I know that you’ve had some recent personal troubles, do you think that you’ll write more songs as a result?

H: Honestly, the whole thing seems so ephemeral, and, this being the
first time I've actively discussed the band in this kind of setting,
so silly; I do lots of drugs. If I had a drug for all the nickels I've
spent on drugs...that being said, I can't write a song anymore unless
I'm on drugs. And when I'm on drugs, I sure as hell don't want to
write a song. Yossarian has always had my greatest sympathies.

DOTDR: Again because drugs are such a huge part of your life and music, I’d like to ask: What got you started using in the first place? I tried stuff in my teens to deal with things like depression and anxiety induced paranoia, but I just never got into it.  I also hated the smell and taste of pot and it always aggravated my migraines for some reason, I did acid and shrooms twice…acid was bad news for someone in my state of mind, and wound up being medicated on prescription opiates and alcohol off and on for 6 months or so courtesy of a friend of mines mom who had an unlimited supply and knew how to control it well through dosage, but never made it a habit or became addicted. Every time I got money, which wasn’t too often, I’d blow it on albums, I’d rather starve than not buy an album.

Now given your recent sobriety do you think that you’ll ever release anything again?

H: My sobriety went backpacking a long time ago; I get a postcard every now and then. If I can find the right motives, maybe suck a little on the teat of the muse, then probably. The problem is, I'm not an "artist." I'm a wizened drug addict campaigning this rotten, phlegmatic music to score drugs - and fuck if I've even sold enough to buy a gram of hash! As most will note, my recordings are all peculiar and removed from a central tether; there's no consistency. Every demo, EP, album has a different sound. And almost all of those "sounds" are thematically terrible.   Shit, there's stuff floating around the internet that doesn't even exist! "Back Wards, Blue Rooms," for instance, is somehow an acknowledged release, despite its not having been, well, released. That was the first full-length. I recorded it back when I didn't wake up with needles laughing in my arms.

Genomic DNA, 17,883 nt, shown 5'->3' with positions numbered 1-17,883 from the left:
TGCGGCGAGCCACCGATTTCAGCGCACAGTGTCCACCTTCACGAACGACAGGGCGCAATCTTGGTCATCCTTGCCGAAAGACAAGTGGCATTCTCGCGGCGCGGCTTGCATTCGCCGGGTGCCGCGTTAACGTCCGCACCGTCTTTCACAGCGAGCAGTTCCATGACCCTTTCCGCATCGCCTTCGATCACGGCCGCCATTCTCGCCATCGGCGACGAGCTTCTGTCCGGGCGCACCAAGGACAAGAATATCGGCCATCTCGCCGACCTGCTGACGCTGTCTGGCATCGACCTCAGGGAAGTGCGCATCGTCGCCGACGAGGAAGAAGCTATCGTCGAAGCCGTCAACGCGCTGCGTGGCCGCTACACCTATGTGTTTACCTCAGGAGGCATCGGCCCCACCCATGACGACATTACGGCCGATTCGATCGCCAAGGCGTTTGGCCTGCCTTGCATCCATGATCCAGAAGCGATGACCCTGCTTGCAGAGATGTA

DOTDR: What’s it like in your mind when you write songs or just feel inspired to vent and release your inner turmoil?

H: Regrettably, it's nothing fancy. The musical process has always
been a particularly unromantic thing for me, and I'm never left
wondering divinely at my creation. There's always that sense of
loathing when you inspect the final product, always that lingering
question - where the fuck did I put that extra chromosome?

DOTDR: Ha…honestly, artists like you tend to create the best stuff, and by “artist like you” I mean those who create without pretense. Whether you’re stoned or cold sober, it comes down to being as real to yourself as you can and let the rest of us deal with it. So many artists, especially in black metal like to play the “fuck off” misanthropy card and build themselves up on image.